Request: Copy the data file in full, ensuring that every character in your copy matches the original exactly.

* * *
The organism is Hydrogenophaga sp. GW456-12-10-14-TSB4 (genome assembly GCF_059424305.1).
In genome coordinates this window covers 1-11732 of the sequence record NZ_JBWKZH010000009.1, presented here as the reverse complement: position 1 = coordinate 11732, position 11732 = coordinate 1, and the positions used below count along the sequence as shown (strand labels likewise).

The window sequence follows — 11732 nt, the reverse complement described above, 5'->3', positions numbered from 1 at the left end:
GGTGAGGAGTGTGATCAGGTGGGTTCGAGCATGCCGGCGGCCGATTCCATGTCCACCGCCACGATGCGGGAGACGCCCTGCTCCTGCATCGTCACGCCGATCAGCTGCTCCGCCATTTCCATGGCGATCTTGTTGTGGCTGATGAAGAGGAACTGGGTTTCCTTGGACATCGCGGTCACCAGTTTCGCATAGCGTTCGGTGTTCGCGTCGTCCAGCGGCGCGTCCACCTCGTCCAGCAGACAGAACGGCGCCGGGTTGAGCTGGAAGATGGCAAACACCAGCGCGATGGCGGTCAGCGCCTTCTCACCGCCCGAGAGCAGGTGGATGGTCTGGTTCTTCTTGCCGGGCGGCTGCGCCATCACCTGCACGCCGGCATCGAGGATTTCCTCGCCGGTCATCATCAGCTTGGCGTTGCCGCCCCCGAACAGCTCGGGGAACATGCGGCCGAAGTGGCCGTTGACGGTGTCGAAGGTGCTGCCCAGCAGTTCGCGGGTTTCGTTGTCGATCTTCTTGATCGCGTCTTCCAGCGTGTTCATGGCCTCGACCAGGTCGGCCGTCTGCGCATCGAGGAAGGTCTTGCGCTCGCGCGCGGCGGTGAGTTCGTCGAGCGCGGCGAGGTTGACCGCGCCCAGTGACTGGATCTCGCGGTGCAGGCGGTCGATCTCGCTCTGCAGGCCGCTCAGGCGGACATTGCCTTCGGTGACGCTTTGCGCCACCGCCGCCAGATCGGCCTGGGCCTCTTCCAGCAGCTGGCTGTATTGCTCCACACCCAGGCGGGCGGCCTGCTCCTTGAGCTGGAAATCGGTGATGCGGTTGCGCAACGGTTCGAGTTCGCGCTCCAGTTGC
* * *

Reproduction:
The organism is Hydrogenophaga sp. GW456-12-10-14-TSB4 (genome assembly GCF_059424305.1).
In genome coordinates this window covers 1-11732 of the sequence record NZ_JBWKZH010000009.1, presented here as the reverse complement: position 1 = coordinate 11732, position 11732 = coordinate 1, and the positions used below count along the sequence as shown (strand labels likewise).

The window sequence follows — 11732 nt, the reverse complement described above, 5'->3', positions numbered from 1 at the left end:
GGTGAGGAGTGTGATCAGGTGGGTTCGAGCATGCCGGCGGCCGATTCCATGTCCACCGCCACGATGCGGGAGACGCCCTGCTCCTGCATCGTCACGCCGATCAGCTGCTCCGCCATTTCCATGGCGATCTTGTTGTGGCTGATGAAGAGGAACTGGGTTTCCTTGGACATCGCGGTCACCAGTTTCGCATAGCGTTCGGTGTTCGCGTCGTCCAGCGGCGCGTCCACCTCGTCCAGCAGACAGAACGGCGCCGGGTTGAGCTGGAAGATGGCAAACACCAGCGCGATGGCGGTCAGCGCCTTCTCACCGCCCGAGAGCAGGTGGATGGTCTGGTTCTTCTTGCCGGGCGGCTGCGCCATCACCTGCACGCCGGCATCGAGGATTTCCTCGCCGGTCATCATCAGCTTGGCGTTGCCGCCCCCGAACAGCTCGGGGAACATGCGGCCGAAGTGGCCGTTGACGGTGTCGAAGGTGCTGCCCAGCAGTTCGCGGGTTTCGTTGTCGATCTTCTTGATCGCGTCTTCCAGCGTGTTCATGGCCTCGACCAGGTCGGCCGTCTGCGCATCGAGGAAGGTCTTGCGCTCGCGCGCGGCGGTGAGTTCGTCGAGCGCGGCGAGGTTGACCGCGCCCAGTGACTGGATCTCGCGGTGCAGGCGGTCGATCTCGCTCTGCAGGCCGCTCAGGCGGACATTGCCTTCGGTGACGCTTTGCGCCACCGCCGCCAGATCGGCCTGGGCCTCTTCCAGCAGCTGGCTGTATTGCTCCACACCCAGGCGGGCGGCCTGCTCCTTGAGCTGGAAATCGGTGATGCGGTTGCGCAACGGTTCGAGTTCGCGCTCCAGTTGC